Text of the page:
Belgian Land Component

Land Component
Composante terre / Landcomponent

The flag of the Belgian army since 1982.
Active 18302002 (as the Belgian Army)
2002present (as the Belgian Land Component)
Country  Belgium
Allegiance King of the Belgians
Type Army
Size 12,000 military personnel and 2,000 civilian personnel
Part of Belgian Armed Forces
Commander Major-General Jean-Paul Deconinck

The Land Component (Dutch: Landcomponent, French: Composante terre) is the land-based branch of the Belgian Armed Forces. The current chief of staff of the Land Component is Major-General Jean-Paul Deconinck.

For a detailed history of the Belgian Army from 1830 to post 1945 see Belgian Armed Forces.

Ranks in use by the Belgian Army are listed at Belgian military ranks.

Organisation 1870s

The Regiment of Grenadiers on maneuvers 1894
The former King and the armed forces

According to the Law of 16 August 1873, the army was to consist of:


Note: a battalion (864 men) consists of four companies of 216 men


Note: a squadron had approximately 130 horses


Note: A battery has 6 guns



World War I

See Belgian Army order of battle (1914) A major reorganisation of the army had been authorised by the government in 1912, providing for a total army of 350,000 men by 1926 - 150,000 in the field forces, 130,000 in fortress garrisons and 70,000 reserves and auxiliaries. At the outbreak of war this reorganisation was nowhere near complete and only 117,000 men could be mobilised for the field forces, with the other branches equally deficient.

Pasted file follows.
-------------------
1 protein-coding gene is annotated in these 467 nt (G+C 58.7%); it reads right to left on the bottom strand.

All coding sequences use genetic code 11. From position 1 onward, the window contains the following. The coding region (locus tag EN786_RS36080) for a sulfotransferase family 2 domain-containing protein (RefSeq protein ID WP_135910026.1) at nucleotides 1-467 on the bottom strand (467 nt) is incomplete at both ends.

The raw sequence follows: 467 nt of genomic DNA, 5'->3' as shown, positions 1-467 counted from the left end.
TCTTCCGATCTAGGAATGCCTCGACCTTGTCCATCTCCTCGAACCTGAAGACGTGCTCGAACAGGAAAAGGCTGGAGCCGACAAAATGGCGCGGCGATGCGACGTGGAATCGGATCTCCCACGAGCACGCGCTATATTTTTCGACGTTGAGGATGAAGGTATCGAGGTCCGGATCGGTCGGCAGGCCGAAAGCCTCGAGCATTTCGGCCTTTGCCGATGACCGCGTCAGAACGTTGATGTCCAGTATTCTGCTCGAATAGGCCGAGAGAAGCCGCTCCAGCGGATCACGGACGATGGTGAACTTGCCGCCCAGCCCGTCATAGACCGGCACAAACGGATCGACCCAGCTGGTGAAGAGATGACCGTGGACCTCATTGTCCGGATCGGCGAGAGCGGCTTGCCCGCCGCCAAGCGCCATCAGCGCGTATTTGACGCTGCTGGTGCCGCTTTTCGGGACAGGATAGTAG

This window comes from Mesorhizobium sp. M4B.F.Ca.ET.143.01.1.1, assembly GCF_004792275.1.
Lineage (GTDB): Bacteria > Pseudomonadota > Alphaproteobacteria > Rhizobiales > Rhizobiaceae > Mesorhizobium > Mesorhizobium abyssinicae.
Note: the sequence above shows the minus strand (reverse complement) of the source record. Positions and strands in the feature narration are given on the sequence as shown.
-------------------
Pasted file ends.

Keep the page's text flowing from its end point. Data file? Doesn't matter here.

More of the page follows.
The Commander-in-Chief was King Albert I, with Lieutenant-General Chevalier de Selliers de Moranville as the Chief of the General Staff.

In addition, there were garrisons at Antwerp, Liège and Namur, each placed under the command of the local divisional commander.[1]

Each division contained three mixed brigades (of two infantry regiments and one artillery regiment), one cavalry regiment, and one artillery regiment, as well as various support units. Each infantry regiment contained three battalions, with one regiment in each brigade having a machine-gun company of six guns. An artillery regiment had three batteries of four guns.

The nominal strength of a division varied from 25,500 to 32,000 all ranks, with a total strength of eighteen infantry battalions, a cavalry regiment, eighteen machine-guns, and forty-eight guns. Two divisions (the 2nd and 6th) each had an additional artillery regiment, for a total of sixty guns.

The Cavalry Division had two brigades of two regiments each, three horse artillery batteries, and a cyclist battalion, along with support units; it had a total strength of 4,500 all ranks with 12 guns, and was - in effect - little more than a reinforced brigade.

The Belgian Army stubbornly resisted during the early days of the war, with the army - around a tenth the size of the German Army - holding up the German offensive for nearly a month, giving their French and British allies time to strengthen for the Marne counteroffensive later in the year.